No doubt, there will be defenders of Exponential. No doubt there are counterexamples. The problem, though, is that it’s the ‘unicorns’ we continue to celebrate—the tech darlings that achieve $1 billion of pre-IPO valuation—and for no other reason than their growth. At Junxion, we’re far more interested in the zebras. “Change for the common good often comes from the ground up,” not down from the sky like some magical, mythical, horned horse! Using business to enhance people’s lives, to improve community cohesion, to regenerate a damaged ecosystem, those are noble pursuits for entrepreneurs. If they grow, even dramatically, that’s great. Growth is a byproduct of delivering value—not a goal in and of itself. Of course, it’s not simple. We’ve all got something to learn. Hence the question marks after the three strikes above: this conversation surely cannot be closed to all those who aren’t yet citizens of the new economy!
Three ways to begin planning for healthy, holistic growth?
In the past six months, Junxion has helped six companies to navigate B Lab’s B Impact Assessment. Two of them were explicitly preparing for imminent growth, and both of those saw B Corp Certification as a way to ensure their organizations are ready. For them (indeed for all B Corps), three central aspects of the BIA point to a healthy, holistic ‘growth’ curve:
They embed stakeholder consideration in their governance DNA. All B Corps are required to embed in their Articles of Incorporation a statement binding Directors to consider all stakeholders’ wellbeing—not just that of shareholders—in their decision-making. Once it’s in there, Directors must make more inclusive decisions. As a result, they consider factors like workers’ wellbeing, community impacts and investments, ecosystem risks and footprint, along with the typical questions or ‘value’ and financial performance. The businesses they govern, perhaps not surprisingly, tend to be better at anticipating change and challenge, and more agile and successful in their responses.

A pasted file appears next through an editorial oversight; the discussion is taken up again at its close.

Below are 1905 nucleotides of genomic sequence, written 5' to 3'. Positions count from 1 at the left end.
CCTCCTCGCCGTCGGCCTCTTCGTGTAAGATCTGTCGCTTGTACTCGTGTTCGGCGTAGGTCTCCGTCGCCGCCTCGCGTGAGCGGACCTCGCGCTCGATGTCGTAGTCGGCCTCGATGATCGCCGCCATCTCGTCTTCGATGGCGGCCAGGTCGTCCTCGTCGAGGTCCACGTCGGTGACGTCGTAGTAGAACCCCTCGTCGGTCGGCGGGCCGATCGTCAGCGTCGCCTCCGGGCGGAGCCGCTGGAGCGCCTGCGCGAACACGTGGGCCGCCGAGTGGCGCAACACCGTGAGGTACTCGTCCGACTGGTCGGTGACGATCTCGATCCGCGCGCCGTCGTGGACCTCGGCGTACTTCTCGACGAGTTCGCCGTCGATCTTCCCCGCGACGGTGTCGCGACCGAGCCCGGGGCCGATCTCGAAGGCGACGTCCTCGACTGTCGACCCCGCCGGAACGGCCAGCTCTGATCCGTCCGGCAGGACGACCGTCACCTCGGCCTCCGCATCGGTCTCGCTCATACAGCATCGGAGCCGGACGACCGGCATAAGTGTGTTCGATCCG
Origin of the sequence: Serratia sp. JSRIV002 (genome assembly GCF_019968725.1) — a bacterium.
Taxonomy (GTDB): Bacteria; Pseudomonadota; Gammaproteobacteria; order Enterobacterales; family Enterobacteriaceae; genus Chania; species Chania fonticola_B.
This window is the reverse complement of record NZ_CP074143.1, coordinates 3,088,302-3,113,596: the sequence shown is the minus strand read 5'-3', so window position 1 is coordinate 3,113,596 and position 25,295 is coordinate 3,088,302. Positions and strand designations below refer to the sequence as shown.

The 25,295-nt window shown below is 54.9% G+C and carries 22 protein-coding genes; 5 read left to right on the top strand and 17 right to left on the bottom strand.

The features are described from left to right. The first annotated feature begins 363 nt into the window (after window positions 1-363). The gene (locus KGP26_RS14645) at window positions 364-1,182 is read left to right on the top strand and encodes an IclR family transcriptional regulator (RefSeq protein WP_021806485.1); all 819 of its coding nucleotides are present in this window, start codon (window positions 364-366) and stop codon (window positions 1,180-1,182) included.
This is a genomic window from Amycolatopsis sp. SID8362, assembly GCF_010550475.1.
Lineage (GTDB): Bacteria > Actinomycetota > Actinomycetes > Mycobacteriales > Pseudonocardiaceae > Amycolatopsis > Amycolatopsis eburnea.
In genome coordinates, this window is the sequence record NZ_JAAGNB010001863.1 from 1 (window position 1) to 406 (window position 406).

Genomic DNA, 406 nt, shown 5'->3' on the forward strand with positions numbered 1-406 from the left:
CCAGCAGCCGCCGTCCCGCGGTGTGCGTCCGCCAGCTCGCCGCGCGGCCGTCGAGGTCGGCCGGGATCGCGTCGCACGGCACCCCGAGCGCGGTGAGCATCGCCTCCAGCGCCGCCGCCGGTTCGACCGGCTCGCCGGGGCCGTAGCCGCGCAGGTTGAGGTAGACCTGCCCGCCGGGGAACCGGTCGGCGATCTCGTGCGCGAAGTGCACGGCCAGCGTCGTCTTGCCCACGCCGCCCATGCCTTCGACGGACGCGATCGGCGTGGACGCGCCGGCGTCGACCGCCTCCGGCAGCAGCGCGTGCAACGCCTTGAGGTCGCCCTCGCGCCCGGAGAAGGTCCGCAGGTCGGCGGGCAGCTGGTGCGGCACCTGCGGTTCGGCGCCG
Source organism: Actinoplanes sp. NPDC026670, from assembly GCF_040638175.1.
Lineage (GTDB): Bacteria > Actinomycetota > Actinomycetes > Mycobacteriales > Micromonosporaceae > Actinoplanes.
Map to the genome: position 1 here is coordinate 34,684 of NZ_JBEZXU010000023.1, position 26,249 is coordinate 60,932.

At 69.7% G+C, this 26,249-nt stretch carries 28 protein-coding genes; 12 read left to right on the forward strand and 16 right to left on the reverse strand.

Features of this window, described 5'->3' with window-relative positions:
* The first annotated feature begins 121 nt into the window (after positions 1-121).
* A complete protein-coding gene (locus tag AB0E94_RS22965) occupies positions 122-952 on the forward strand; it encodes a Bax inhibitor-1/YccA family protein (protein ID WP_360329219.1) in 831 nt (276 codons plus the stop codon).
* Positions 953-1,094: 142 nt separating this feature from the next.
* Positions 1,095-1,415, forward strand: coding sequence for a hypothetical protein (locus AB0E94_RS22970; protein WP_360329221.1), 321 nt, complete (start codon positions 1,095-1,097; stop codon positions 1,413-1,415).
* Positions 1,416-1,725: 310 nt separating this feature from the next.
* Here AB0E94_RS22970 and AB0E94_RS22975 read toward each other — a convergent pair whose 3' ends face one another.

They design for ethical workplace behaviour. In the past week, I’ve heard of three companies that learned through their B Corp Certifications or renewals that they were missing the mark on gender pay equity. Like it or not, most companies remain secretive about this stuff—even in the age of #metoo. (This will shock few readers, we know.) Starbucks’ admirable announcement that the company has achieved gender and race pay equity across the United States is echoing across small to medium-sized businesses. Norms change because leaders take a stand. Starbucks has. Countless B Corps stand with them.
They measure and manage their environmental footprint. OK…. we’ll take our proverbial foot of the rhetorical gas for a minute. Most entrepreneurs want to grow their businesses. Often, they’ve taken enormous, personal risk to be in business in the first place; they want and deserve some reward for their efforts. The difference is that forward-thinking entrepreneurs recognize they’re part of a much bigger, utterly interconnected, global system, and that the history of enterprise has not been good to the environment. So they measure and manage their environmental footprints and overwhelmingly find opportunities and efficiencies there. (Many try, too, to put metrics against their social impact, using scores within the BIA and other tools like the Sustainable Development Goals.)
Why should you bother to think so holistically as you embark on your next round of strategic planning? Do it because ethical companies weather economic downturns more successfully. Do it because sustainable companies deliver better shareholder returns. Do it because healthy workplaces make for better employees.
If you’re still embarking on your strategic planning with the question ‘How will we make more money?’ then we’re here to tell you to Shift Your Thinking. There’s more to business than money.
Let’s start with an inspiring conversation?…